Remember that Google Analytics 4 tracks are unavailable in the older version of some metrics, such as scroll depth. Those who want to compare such metrics year over year must install Google Analytics 4 right now. Here is a full guide by Google on how to set up Google Analytics 4 property.  


Get familiar with Google Analytics 4 

After setting up Google Analytics 4, the next step is getting used to its new dashboard and the new parameter it tracks. Fundamentally the two versions of analytics should work the same way. However, Google Analytics 4 will give you more insights into your users' experience than Universal Analytics.  

Some terminologies have also been changed. For example, session duration in Universal Analytics is now called Average engagement time in Google Analytics 4. Both versions look almost the same, so you likely won't see many visual changes. You also won't see the bounce rate parameter in Google Analytics. This metric has been replaced with engagement rate, which is basically the inverse of bounce rate.  

Getting used to these changes will make your transition from Universal Analytics to Google Analytics 4 smoother. As you get familiar with Google Analytics 4, you can always switch back to the older version. This will help you appreciate the changes that Google has added to this version of analytics.  


Find out how you can utilize the new additions.  

Google Analytics 4 gives you more details about how users interact with your website or application. This calls for making changes in how you assess the user experience of your website visitors or app users. You and your team need to take time and find out how you can utilize the new metrics, such as scroll depth, to your advantage.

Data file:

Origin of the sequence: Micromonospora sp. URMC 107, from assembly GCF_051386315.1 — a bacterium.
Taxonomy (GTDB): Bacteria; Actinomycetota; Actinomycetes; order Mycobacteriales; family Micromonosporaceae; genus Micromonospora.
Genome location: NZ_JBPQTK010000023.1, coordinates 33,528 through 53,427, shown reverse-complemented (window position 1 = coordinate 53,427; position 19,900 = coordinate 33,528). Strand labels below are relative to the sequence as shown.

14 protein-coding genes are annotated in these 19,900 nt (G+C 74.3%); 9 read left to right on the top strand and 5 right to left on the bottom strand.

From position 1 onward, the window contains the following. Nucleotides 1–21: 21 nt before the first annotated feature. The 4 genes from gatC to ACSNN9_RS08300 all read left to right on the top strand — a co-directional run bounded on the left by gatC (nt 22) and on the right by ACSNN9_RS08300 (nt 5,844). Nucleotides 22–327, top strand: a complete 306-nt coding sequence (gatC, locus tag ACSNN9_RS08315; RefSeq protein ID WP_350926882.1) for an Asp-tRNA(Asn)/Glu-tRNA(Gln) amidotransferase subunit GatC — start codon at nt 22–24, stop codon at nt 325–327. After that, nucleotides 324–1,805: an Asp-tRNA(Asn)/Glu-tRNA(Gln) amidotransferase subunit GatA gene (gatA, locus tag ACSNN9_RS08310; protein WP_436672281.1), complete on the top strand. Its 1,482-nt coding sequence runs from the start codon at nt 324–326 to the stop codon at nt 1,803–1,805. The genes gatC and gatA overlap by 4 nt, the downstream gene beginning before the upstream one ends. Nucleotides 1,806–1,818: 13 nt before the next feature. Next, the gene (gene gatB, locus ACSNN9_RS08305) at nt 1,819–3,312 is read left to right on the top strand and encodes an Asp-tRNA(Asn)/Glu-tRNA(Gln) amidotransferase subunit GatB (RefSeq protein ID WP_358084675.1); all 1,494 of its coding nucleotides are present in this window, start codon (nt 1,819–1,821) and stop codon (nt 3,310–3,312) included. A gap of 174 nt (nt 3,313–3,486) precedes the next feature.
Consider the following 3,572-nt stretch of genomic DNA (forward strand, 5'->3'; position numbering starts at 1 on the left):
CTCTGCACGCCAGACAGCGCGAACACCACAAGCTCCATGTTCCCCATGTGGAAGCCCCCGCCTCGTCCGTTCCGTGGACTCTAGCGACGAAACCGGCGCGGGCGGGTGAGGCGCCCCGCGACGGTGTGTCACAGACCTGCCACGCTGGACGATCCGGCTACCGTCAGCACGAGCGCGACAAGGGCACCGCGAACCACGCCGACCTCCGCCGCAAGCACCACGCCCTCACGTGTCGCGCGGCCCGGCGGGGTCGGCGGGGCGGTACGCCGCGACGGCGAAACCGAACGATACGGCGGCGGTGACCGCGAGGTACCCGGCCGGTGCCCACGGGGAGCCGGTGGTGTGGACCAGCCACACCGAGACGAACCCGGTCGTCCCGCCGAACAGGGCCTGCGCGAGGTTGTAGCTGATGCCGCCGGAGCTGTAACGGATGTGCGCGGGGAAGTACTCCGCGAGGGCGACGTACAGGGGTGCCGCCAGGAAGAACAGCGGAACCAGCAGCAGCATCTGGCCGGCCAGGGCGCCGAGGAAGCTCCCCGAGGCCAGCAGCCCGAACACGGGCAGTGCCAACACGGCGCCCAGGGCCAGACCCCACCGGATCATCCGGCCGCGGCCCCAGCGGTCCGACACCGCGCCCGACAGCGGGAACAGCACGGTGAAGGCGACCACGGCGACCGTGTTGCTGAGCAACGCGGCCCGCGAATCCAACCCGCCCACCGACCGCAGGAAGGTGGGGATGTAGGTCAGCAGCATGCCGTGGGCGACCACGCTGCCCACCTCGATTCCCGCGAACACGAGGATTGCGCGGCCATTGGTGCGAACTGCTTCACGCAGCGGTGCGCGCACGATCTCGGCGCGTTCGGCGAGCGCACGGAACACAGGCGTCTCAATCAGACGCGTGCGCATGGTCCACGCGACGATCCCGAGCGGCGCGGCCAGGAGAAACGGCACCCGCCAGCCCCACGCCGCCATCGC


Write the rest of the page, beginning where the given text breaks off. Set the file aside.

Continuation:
The reports generated by Google Analytics 4 are also different from those in Universal Analytics. Find ways of taking advantage of the new information in these reports to improve the overall performance of your website or mobile application. The good news is that you can always compare with the old analytics version to see how they differ.  


Final thoughts 

Google Analytics 4 is here, and everyone managing a website or mobile app must install it if they are to continue tracking their website or app's usage behaviour using the Google Analytics platform. The good news is that this new version has several features that will improve the way you track your websites or app user behaviour in almost every way.  

Of course, you will have to invest time to familiarize yourself with the changes. However, this time investment will surely be worth it at the end of the day. Therefore, we recommend installing Google Analytics 4 now; you don't have to wait for 1st July 2023.  

Take care when upgrading existing events/e-commerce data/goals will not be migrated automatically. If you are unfamiliar with the platform, please reach out to us for help with the process. 

About the Author

Dave O'Keeffe
Dave O'Keeffe

Dave is a digital content expert with a background in politics and financial technology. he has worked in both the private and public sectors, developing innovative content strategies and delivering high-quality multimedia projects.